Guardian take on Israeli elections: Darkness and doom.

In 2011, we interviewed Jonathan Spyer about his book The Transforming Fire: the Rise of the Israel-Islamist Conflict. Our first question focused on his contrast between the real Israel and what he termed the “mythical Israel” – evoked by delegitimisers – which he characterised as a place of “uninterrupted darkness and horror, in which every human interaction is ugly, crude, racist, brutal.” It’s this mythical Israel – divorced from any trace of nuance, balance or context – which informs much of the Guardian’s coverage of Israel.

Further, as is evident in their take both before and after the elections, the dominant view at the Guardian is that, unless Israelis follow their advice and radically change course on what is arguably an Israeli political consensus on security issues, the future will be bleak for Palestinians and Israelis alike.

This dark scenario was best illustrated in a cartoon published today by Steve Bell, an image which draws upon recent news that astronomers captured the first photograph of a black hole.

Though the putative topic is the re-election of Benjamin Netanyahu, the depiction of a black hole – the darkest entity in the cosmos, from which light can’t escape – in the prime minister’s eye, with the flag in the background, aptly illustrates the publication’s broader narrative suggesting the country is always on the verge of falling into the abyss – prophecies of doom which of course never materialise.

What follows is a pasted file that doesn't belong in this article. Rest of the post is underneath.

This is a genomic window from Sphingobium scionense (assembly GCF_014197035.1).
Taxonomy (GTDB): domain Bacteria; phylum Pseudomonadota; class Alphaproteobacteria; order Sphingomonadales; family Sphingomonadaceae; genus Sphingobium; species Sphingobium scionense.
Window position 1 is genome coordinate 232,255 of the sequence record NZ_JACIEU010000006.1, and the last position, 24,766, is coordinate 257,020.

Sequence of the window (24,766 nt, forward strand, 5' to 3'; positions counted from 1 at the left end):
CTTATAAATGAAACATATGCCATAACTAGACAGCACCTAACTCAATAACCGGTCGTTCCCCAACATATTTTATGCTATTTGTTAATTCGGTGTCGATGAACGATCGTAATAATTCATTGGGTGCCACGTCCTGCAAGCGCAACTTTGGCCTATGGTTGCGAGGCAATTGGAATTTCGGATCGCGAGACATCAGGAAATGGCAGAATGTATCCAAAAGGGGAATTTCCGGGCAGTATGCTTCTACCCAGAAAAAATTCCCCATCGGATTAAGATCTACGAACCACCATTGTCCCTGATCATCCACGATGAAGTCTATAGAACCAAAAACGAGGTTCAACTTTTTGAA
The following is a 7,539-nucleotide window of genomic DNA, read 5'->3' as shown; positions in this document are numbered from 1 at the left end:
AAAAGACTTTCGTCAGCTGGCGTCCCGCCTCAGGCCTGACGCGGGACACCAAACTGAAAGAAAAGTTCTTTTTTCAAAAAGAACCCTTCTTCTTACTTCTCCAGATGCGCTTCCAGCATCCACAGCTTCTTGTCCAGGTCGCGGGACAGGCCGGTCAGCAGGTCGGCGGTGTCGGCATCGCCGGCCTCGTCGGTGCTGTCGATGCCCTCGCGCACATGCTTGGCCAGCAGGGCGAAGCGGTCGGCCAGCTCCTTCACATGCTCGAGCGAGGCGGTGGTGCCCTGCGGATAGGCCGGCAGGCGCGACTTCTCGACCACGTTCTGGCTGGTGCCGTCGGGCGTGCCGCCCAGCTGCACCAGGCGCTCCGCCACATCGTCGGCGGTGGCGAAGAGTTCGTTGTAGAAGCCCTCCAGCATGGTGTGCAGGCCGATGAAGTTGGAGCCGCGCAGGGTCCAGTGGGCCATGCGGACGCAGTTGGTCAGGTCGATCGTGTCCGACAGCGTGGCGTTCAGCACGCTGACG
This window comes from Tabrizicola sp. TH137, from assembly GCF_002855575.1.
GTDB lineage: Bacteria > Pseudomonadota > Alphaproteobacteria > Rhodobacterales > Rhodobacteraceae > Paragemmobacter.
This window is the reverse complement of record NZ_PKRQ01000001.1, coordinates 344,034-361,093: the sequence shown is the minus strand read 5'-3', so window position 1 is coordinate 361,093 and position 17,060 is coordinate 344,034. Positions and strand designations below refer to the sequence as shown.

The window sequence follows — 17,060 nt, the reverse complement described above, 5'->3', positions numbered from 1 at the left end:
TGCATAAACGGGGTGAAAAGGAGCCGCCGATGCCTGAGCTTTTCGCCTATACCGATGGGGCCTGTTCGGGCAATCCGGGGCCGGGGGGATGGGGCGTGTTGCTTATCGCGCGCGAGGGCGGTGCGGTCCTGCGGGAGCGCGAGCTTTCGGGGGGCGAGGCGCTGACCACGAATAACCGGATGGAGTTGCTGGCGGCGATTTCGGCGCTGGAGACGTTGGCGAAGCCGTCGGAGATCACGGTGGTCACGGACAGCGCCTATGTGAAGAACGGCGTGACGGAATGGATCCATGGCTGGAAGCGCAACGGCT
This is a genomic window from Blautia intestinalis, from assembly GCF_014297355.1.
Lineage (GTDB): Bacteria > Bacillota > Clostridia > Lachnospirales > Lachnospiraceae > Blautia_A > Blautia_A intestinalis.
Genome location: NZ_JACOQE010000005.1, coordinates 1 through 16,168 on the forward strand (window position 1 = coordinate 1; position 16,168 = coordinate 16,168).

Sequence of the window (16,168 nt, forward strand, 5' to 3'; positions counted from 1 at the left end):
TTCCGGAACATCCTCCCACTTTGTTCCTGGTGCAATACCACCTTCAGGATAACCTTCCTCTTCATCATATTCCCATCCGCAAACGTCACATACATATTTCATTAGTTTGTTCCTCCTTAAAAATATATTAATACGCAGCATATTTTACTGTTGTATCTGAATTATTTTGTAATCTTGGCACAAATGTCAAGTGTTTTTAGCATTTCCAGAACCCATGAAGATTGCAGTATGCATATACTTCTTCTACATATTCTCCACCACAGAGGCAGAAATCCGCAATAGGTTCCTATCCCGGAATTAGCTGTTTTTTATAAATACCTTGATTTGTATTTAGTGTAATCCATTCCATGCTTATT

Despite the fact that Israelis are – by any standard – increasingly prosperous, secure and content, and markedly less isolated internationally, Guardian editors never seem prone to examining their faulty predictions in an attempt to understand why they got things wrong.  Rather, evoking the behavior of doomsday cultists who insist their fundamental beliefs are sound even after a prophecy failed, the Guardian continually doubles-down on their belief that Israelis are on a dangerous path and must be ‘saved from themselves’.

Moreover, don’t be fooled into believing that their gripe is only with one Israeli leader, as opposed to the country as a whole.  Their extreme anti-Israel coverage – which includes a consistent amplification of and support for BDS, the promotion of the apartheid smear and the legitimisation of those rejecting Israel’s right to exist – was no different during Labour and other non-Likud governments.

Israeli prime ministers may come and go, but the Guardian’s mythical Israel endures.

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